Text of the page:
The follow-on attack by the seasoned pilots from the Birmingham and Richmond was a different story. The 70 aircraft involved quickly sank the light cruiser Cheyenne as well as the destroyers Stephenson, Ross, and Dawson. The big prize, however, was the battleship New Jersey. The newest battleship in the US fleet was singled out by most of the torpedo bombers and although she put up a wall of AA fire was struck by no less than five torpedoes and maybe a dozen bombs before B Turret’s (and possibly A Turret’s as well) magazine exploded – the battered wreck disappearing three minutes later along with nearly fifteen hundred of her crew. Admiral Eberle immediately ordered a counter-strike from the three operational US carriers which launched 120 aircraft against the CS carrier group that was now retreating to the south. Both carriers were hit during the subsequent attack with Birmingham damaged and Richmond sunk – the former rounding Mindanao and making for the open sea soon after – eventually reaching Guaymas. The US force wasn’t finished; however, as Admiral Eberle had detached his carriers with heavy escort as soon as their aircraft were recovered and sent them south to attack the airbase at Macajalar Bay before it could launch a strike against the lightly protected transports and supply ships at Ormoc. In addition to the carriers the group included the battlecruisers Bonhomme Richard and Constitution as escorts (as they were the only available capital ships which could reasonably keep pace with the carriers) and also for shore bombardment duties. This mission was quite successful and devastated the base after repeated air-strikes while coastal targets (including shore batteries) were destroyed by heavy fire from the battlecruisers.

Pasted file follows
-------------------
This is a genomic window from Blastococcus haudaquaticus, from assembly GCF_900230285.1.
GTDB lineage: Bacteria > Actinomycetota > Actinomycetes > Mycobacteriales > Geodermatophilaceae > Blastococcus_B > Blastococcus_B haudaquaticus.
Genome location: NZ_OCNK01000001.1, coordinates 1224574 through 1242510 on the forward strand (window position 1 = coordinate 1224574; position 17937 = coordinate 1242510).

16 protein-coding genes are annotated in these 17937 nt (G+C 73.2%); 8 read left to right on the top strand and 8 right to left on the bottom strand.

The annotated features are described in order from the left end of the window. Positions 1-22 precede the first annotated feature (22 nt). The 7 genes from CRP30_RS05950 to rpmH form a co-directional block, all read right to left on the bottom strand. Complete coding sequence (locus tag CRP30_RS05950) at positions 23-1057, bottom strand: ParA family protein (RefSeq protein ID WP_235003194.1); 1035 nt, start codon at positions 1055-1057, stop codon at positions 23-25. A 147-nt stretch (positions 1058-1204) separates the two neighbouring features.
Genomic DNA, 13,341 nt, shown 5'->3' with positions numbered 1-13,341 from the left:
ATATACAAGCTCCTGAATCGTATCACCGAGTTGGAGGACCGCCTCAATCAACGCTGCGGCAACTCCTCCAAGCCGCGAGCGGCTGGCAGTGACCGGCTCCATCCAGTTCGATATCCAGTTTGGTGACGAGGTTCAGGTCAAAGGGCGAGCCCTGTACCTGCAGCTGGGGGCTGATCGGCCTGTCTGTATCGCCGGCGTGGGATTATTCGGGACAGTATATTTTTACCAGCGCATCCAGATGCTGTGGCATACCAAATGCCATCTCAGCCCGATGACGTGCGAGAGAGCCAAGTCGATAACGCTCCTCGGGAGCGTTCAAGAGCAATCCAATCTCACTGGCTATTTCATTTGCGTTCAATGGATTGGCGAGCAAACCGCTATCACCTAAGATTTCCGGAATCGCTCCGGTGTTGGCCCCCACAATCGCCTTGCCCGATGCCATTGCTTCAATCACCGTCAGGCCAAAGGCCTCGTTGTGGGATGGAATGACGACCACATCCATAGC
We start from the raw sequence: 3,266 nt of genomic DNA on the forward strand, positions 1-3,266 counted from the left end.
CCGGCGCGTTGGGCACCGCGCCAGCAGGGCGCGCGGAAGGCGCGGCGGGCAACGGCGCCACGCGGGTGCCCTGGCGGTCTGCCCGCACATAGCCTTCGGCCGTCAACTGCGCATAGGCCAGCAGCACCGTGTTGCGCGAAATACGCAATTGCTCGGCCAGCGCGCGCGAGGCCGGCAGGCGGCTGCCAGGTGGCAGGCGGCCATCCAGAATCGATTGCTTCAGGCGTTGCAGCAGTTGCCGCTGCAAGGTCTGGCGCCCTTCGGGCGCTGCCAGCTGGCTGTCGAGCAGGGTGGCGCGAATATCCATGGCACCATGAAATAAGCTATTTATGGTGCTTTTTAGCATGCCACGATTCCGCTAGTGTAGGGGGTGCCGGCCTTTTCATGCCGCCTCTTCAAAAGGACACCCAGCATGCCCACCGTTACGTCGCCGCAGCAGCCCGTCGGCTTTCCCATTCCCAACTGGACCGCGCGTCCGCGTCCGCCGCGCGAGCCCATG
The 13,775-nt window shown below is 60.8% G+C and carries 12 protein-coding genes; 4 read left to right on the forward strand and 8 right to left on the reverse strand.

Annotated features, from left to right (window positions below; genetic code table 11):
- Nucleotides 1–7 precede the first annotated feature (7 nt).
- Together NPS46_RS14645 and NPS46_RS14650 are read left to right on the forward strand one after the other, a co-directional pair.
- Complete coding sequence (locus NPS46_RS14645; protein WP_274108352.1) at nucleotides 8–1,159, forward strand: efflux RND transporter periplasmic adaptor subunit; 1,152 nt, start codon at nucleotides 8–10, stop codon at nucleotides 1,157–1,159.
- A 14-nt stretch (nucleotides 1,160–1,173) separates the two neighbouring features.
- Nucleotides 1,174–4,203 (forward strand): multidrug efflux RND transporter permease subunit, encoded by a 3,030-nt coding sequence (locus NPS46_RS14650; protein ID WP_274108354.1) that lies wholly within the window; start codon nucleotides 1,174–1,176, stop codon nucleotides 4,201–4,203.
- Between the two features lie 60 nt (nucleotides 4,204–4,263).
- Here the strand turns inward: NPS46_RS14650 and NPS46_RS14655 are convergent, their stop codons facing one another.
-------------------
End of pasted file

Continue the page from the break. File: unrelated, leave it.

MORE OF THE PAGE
The second encounter took place the following day off Luzon just north of Manila Bay. Assuming the US was en route to attack the main CS anchorage at Subic Bay, Admiral O’Halloran dispatched his entire force to intercept and stop the US fleet. First to depart was the First Scout Squadron consisting of all three battlecruisers with escort. They met the lead elements of the US fleet shortly before noon. The US 2nd Battlecruiser Division (Essex and Brandywine) were outnumbered and out-gunned and prudently turned about to meet up with the main force hoping the Confederates would take the bait. The CS commander, Rear Admiral David Henley, determined to destroy the only available US battlecruisers (coast-watchers in Mindanao had reported that 1st Battlecruiser Division had been sent with the carriers to take out the submarine base at Davao) chose to pursue at Surigao Strait’s flank speed – 32 knots – eventually drawing away from her squadron mates and opening fire at extreme range. A lucky plunging hit on Essex detonated in a boiler room – slowing the US ship dramatically – turning the situation into a gun duel between the powerful, equally matched warships, but allowed the slower Brandywine to escape. By the time the rest of the CS ships had caught up the two battlecruisers had succeeded in pounding the other to burning wrecks. Essex was quickly sunk by torpedoes from escorting Confederate destroyers (although several survivors insisted the battlecruiser was scuttled instead) who also administered the coup de grace to Surigao Strait when it became clear she could not be saved. The survivors of First Scout Squadron then reversed course to join the main CS fleet – leaving hundreds of US and Confederate sailors behind.